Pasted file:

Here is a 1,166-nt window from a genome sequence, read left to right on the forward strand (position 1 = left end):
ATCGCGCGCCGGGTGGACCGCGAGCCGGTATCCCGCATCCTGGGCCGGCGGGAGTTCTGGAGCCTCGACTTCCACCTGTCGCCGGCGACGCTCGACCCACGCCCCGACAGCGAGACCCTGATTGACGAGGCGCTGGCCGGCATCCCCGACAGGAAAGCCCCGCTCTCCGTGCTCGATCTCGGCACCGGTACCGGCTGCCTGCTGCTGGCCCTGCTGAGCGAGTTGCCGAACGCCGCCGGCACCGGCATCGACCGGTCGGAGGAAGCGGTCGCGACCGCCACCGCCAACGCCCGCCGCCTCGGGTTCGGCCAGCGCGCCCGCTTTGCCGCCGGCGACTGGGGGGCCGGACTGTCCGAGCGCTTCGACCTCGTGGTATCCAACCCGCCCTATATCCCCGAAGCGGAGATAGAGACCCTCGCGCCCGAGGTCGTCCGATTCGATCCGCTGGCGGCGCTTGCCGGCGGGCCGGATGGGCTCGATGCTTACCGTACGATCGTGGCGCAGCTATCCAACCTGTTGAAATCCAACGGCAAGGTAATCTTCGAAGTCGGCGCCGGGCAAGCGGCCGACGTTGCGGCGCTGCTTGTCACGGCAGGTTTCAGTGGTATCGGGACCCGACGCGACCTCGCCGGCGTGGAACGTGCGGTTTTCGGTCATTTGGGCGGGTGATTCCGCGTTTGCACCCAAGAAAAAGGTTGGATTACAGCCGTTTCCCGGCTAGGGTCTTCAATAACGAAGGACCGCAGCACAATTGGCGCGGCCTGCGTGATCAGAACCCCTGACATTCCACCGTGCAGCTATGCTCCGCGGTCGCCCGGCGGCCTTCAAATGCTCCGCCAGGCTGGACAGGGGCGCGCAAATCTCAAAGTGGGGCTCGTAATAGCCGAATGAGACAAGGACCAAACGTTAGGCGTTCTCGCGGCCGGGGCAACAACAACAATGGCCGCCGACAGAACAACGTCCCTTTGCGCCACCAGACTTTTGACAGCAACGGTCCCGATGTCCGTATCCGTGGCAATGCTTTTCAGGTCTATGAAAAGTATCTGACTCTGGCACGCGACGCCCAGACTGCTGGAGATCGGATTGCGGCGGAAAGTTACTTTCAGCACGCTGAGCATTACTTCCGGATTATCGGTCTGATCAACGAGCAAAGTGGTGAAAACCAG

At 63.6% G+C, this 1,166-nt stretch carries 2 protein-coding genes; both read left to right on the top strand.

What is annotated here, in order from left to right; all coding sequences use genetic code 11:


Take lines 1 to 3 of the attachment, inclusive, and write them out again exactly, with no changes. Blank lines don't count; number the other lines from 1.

Here is a 1,166-nt window from a genome sequence, read left to right on the forward strand (position 1 = left end):
ATCGCGCGCCGGGTGGACCGCGAGCCGGTATCCCGCATCCTGGGCCGGCGGGAGTTCTGGAGCCTCGACTTCCACCTGTCGCCGGCGACGCTCGACCCACGCCCCGACAGCGAGACCCTGATTGACGAGGCGCTGGCCGGCATCCCCGACAGGAAAGCCCCGCTCTCCGTGCTCGATCTCGGCACCGGTACCGGCTGCCTGCTGCTGGCCCTGCTGAGCGAGTTGCCGAACGCCGCCGGCACCGGCATCGACCGGTCGGAGGAAGCGGTCGCGACCGCCACCGCCAACGCCCGCCGCCTCGGGTTCGGCCAGCGCGCCCGCTTTGCCGCCGGCGACTGGGGGGCCGGACTGTCCGAGCGCTTCGACCTCGTGGTATCCAACCCGCCCTATATCCCCGAAGCGGAGATAGAGACCCTCGCGCCCGAGGTCGTCCGATTCGATCCGCTGGCGGCGCTTGCCGGCGGGCCGGATGGGCTCGATGCTTACCGTACGATCGTGGCGCAGCTATCCAACCTGTTGAAATCCAACGGCAAGGTAATCTTCGAAGTCGGCGCCGGGCAAGCGGCCGACGTTGCGGCGCTGCTTGTCACGGCAGGTTTCAGTGGTATCGGGACCCGACGCGACCTCGCCGGCGTGGAACGTGCGGTTTTCGGTCATTTGGGCGGGTGATTCCGCGTTTGCACCCAAGAAAAAGGTTGGATTACAGCCGTTTCCCGGCTAGGGTCTTCAATAACGAAGGACCGCAGCACAATTGGCGCGGCCTGCGTGATCAGAACCCCTGACATTCCACCGTGCAGCTATGCTCCGCGGTCGCCCGGCGGCCTTCAAATGCTCCGCCAGGCTGGACAGGGGCGCGCAAATCTCAAAGTGGGGCTCGTAATAGCCGAATGAGACAAGGACCAAACGTTAGGCGTTCTCGCGGCCGGGGCAACAACAACAATGGCCGCCGACAGAACAACGTCCCTTTGCGCCACCAGACTTTTGACAGCAACGGTCCCGATGTCCGTATCCGTGGCAATGCTTTTCAGGTCTATGAAAAGTATCTGACTCTGGCACGCGACGCCCAGACTGCTGGAGATCGGATTGCGGCGGAAAGTTACTTTCAGCACGCTGAGCATTACTTCCGGATTATCGGTCTGATCAACGAGCAAAGTGGTGAAAACCAG

At 63.6% G+C, this 1,166-nt stretch carries 2 protein-coding genes; both read left to right on the top strand.